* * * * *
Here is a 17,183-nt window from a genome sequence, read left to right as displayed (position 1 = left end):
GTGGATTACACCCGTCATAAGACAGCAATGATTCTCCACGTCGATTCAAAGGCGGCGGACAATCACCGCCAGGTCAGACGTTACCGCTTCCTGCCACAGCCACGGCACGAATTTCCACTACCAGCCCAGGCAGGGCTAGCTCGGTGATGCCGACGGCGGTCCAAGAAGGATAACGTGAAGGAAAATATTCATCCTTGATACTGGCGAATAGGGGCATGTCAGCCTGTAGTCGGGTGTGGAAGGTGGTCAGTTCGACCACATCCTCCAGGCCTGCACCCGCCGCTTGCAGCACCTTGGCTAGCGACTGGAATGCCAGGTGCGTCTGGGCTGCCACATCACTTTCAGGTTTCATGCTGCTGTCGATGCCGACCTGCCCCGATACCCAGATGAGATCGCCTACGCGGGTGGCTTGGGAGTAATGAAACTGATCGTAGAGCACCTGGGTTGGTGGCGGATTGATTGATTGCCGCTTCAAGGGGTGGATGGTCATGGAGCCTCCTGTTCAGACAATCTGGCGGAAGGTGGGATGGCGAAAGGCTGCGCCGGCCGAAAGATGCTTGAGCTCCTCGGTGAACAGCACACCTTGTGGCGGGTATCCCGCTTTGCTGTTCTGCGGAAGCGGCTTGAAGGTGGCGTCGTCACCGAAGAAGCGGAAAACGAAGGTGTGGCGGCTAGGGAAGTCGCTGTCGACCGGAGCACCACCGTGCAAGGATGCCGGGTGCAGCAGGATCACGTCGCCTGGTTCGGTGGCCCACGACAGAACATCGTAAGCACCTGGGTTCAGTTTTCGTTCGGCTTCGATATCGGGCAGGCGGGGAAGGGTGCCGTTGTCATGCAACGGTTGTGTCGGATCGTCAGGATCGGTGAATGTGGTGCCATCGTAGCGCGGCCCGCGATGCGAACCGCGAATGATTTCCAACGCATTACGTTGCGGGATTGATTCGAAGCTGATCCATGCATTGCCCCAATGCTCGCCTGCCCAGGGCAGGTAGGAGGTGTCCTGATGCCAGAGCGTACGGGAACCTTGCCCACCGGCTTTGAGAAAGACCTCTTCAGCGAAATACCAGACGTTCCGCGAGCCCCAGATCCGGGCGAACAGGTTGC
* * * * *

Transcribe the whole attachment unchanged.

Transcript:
Here is a 17,183-nt window from a genome sequence, read left to right as displayed (position 1 = left end):
GTGGATTACACCCGTCATAAGACAGCAATGATTCTCCACGTCGATTCAAAGGCGGCGGACAATCACCGCCAGGTCAGACGTTACCGCTTCCTGCCACAGCCACGGCACGAATTTCCACTACCAGCCCAGGCAGGGCTAGCTCGGTGATGCCGACGGCGGTCCAAGAAGGATAACGTGAAGGAAAATATTCATCCTTGATACTGGCGAATAGGGGCATGTCAGCCTGTAGTCGGGTGTGGAAGGTGGTCAGTTCGACCACATCCTCCAGGCCTGCACCCGCCGCTTGCAGCACCTTGGCTAGCGACTGGAATGCCAGGTGCGTCTGGGCTGCCACATCACTTTCAGGTTTCATGCTGCTGTCGATGCCGACCTGCCCCGATACCCAGATGAGATCGCCTACGCGGGTGGCTTGGGAGTAATGAAACTGATCGTAGAGCACCTGGGTTGGTGGCGGATTGATTGATTGCCGCTTCAAGGGGTGGATGGTCATGGAGCCTCCTGTTCAGACAATCTGGCGGAAGGTGGGATGGCGAAAGGCTGCGCCGGCCGAAAGATGCTTGAGCTCCTCGGTGAACAGCACACCTTGTGGCGGGTATCCCGCTTTGCTGTTCTGCGGAAGCGGCTTGAAGGTGGCGTCGTCACCGAAGAAGCGGAAAACGAAGGTGTGGCGGCTAGGGAAGTCGCTGTCGACCGGAGCACCACCGTGCAAGGATGCCGGGTGCAGCAGGATCACGTCGCCTGGTTCGGTGGCCCACGACAGAACATCGTAAGCACCTGGGTTCAGTTTTCGTTCGGCTTCGATATCGGGCAGGCGGGGAAGGGTGCCGTTGTCATGCAACGGTTGTGTCGGATCGTCAGGATCGGTGAATGTGGTGCCATCGTAGCGCGGCCCGCGATGCGAACCGCGAATGATTTCCAACGCATTACGTTGCGGGATTGATTCGAAGCTGATCCATGCATTGCCCCAATGCTCGCCTGCCCAGGGCAGGTAGGAGGTGTCCTGATGCCAGAGCGTACGGGAACCTTGCCCACCGGCTTTGAGAAAGACCTCTTCAGCGAAATACCAGACGTTCCGCGAGCCCCAGATCCGGGCGAACAGGTTGC